The word “quarantine” has always possessed a powerful connotation, something that stands testament to itself in today’s reality. When Hope College students hesitantly prepped for this semester, many considered the worst case scenario and wondered what would happen if they or someone they were in contact with contracted COVID-19. Students knew that Hope had prepared for just these concerns, but few knew how quarantine housing would manifest itself on campus.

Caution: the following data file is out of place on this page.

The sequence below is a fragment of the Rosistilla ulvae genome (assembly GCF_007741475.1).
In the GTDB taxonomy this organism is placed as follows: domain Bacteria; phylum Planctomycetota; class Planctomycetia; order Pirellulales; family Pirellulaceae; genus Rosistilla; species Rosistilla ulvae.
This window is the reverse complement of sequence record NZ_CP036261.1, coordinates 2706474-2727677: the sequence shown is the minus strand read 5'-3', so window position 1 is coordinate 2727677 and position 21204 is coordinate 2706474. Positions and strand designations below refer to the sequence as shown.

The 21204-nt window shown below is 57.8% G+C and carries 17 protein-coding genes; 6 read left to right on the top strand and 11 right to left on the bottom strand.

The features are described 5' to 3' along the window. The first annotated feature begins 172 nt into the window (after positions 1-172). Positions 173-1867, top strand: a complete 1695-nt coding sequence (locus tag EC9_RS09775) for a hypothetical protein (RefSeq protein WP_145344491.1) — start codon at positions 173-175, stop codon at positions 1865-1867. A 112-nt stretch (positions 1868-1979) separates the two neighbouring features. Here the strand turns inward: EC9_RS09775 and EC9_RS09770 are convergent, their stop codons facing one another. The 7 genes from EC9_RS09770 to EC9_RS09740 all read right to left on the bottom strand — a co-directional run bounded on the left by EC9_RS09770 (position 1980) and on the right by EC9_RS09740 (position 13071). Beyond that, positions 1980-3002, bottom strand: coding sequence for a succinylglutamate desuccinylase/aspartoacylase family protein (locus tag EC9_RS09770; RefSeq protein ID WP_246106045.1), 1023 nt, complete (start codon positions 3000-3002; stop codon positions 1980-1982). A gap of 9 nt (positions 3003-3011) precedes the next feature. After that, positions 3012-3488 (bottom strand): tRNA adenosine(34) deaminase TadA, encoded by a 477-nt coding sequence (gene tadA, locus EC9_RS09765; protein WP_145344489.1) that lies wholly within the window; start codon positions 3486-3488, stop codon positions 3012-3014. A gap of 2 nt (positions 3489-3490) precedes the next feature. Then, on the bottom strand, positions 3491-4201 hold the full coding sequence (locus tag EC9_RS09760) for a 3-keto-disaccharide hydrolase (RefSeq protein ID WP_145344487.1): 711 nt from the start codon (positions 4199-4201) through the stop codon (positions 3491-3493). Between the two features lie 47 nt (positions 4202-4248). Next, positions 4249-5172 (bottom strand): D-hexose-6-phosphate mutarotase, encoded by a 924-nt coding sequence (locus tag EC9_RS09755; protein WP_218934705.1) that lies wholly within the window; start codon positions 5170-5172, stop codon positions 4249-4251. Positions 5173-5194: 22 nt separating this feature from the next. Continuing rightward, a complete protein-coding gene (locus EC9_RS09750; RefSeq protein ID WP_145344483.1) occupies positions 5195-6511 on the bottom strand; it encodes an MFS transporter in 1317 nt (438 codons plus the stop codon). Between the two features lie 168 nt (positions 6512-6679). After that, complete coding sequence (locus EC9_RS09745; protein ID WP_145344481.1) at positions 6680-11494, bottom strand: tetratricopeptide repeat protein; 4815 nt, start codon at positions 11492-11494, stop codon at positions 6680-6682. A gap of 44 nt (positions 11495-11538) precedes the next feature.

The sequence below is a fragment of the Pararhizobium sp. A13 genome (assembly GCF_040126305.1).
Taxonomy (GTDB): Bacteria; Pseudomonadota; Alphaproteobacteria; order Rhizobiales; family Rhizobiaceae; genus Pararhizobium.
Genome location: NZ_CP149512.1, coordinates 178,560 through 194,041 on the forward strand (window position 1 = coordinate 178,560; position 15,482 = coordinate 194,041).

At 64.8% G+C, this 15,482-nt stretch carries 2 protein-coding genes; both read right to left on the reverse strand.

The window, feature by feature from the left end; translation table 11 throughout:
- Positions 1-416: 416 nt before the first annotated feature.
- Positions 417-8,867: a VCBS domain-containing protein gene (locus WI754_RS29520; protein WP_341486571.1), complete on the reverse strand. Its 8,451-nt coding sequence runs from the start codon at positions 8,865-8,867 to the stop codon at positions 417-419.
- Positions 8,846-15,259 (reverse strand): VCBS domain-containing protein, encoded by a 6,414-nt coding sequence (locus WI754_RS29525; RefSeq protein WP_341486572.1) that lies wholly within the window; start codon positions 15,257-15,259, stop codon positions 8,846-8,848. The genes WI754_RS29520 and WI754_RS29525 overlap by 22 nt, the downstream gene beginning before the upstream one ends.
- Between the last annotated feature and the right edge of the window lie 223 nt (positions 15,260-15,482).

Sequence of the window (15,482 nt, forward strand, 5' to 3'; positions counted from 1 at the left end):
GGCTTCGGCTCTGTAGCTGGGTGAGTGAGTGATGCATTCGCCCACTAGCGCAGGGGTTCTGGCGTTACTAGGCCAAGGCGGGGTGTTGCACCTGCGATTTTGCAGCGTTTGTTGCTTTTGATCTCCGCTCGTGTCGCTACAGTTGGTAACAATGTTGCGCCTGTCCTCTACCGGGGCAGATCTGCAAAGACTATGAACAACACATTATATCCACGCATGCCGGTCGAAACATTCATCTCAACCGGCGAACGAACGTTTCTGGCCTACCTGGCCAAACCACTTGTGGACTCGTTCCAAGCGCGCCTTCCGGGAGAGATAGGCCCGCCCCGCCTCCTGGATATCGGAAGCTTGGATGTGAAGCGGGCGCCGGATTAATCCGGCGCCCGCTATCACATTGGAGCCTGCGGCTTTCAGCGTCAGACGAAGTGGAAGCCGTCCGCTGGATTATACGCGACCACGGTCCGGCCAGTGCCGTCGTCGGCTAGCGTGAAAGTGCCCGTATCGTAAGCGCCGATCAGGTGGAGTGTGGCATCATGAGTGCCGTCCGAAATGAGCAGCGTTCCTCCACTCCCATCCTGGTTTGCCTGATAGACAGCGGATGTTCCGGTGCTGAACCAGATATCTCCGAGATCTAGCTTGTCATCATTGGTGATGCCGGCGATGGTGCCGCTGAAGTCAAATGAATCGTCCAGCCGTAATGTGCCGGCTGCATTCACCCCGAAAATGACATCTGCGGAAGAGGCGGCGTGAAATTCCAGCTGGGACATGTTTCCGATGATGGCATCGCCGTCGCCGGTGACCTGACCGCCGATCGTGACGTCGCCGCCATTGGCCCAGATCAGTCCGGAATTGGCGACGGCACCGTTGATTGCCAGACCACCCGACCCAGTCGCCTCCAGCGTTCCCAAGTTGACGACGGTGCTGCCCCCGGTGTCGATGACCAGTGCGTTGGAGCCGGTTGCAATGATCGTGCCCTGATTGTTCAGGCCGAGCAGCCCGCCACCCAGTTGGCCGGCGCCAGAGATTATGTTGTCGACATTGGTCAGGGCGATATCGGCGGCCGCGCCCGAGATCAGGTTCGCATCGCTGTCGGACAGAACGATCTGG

“I had seen pictures, videos and TikToks from my friends from other schools, where quarantine literally looks like jail,” said Claire Dwyer (’24), one of the first members of the Anchor staff to be put in quarantine housing. “And I was genuinely so scared to go into quarantine. So when I did, it was like, ‘oh, I have to face my worst fear.’’’ As a freshman, Dwyer was extremely nervous about the possibility of being put in quarantine while on campus, something that no other student class has had to deal with before. Naturally, when she discovered that someone who had visited her had tested positive, her thoughts were pessimistic. However, her nine-day stay at the Haworth Inn and Conference Center turned out to be a pleasant surprise. “Hope really connected me with some good people,” she explained. “My Hope Health Advocate was great. She really calmed me down, walked me through the process and assured me that everything was going to be okay.” Every student who gets put in quarantine housing is assigned a Hope Health Advocate (HHA), and Dwyer had a zoom call with hers on the first day at Haworth. HHAs are there primarily to offer support, whether that’s to answer questions, handle administrative issues or even deliver packages students receive from Mail Services. “Mine is helping me to print out and take a test for Friday,” laughed Claire Buck (’22), one of the Anchor’s Editors-in-Chief who is still in quarantine after her housemate tested positive the week of October 5.